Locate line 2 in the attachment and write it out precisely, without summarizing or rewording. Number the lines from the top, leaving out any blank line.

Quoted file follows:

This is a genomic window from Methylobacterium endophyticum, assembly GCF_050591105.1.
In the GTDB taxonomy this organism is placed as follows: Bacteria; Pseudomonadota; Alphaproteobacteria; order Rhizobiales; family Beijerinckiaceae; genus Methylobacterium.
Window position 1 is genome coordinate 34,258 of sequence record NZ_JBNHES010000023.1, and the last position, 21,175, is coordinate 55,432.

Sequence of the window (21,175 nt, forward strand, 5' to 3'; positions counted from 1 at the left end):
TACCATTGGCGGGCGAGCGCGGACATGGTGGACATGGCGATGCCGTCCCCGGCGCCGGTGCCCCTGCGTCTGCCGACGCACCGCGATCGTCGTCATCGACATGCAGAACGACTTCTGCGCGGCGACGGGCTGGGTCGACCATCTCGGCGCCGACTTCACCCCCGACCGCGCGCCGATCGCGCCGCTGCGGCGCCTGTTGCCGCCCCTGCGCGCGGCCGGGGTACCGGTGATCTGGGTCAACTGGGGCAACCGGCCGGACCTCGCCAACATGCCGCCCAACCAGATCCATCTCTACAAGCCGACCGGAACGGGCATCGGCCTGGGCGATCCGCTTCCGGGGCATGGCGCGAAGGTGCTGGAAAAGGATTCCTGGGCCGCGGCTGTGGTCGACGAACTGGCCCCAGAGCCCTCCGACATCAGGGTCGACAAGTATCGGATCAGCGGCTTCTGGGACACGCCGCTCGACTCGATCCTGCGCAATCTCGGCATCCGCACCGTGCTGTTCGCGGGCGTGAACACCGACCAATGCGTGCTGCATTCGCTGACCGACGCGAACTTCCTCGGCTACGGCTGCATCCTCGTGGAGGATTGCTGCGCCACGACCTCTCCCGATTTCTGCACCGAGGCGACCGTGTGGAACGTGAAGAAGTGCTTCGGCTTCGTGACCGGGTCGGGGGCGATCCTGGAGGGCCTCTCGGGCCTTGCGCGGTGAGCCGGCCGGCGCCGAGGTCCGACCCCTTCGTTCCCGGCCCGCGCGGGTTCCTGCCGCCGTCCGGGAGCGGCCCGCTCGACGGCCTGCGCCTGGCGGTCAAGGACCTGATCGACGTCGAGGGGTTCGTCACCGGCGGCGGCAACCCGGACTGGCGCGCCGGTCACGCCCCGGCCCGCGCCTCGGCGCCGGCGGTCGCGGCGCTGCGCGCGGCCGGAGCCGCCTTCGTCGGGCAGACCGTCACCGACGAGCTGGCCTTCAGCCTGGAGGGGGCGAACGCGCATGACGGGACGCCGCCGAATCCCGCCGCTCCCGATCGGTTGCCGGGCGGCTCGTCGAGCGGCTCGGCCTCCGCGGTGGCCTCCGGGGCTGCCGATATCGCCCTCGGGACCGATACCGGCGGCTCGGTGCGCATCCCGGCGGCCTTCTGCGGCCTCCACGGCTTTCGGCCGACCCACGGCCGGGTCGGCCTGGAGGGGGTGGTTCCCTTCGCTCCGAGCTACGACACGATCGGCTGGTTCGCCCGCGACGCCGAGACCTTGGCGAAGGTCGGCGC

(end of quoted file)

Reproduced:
In the GTDB taxonomy this organism is placed as follows: Bacteria; Pseudomonadota; Alphaproteobacteria; order Rhizobiales; family Beijerinckiaceae; genus Methylobacterium.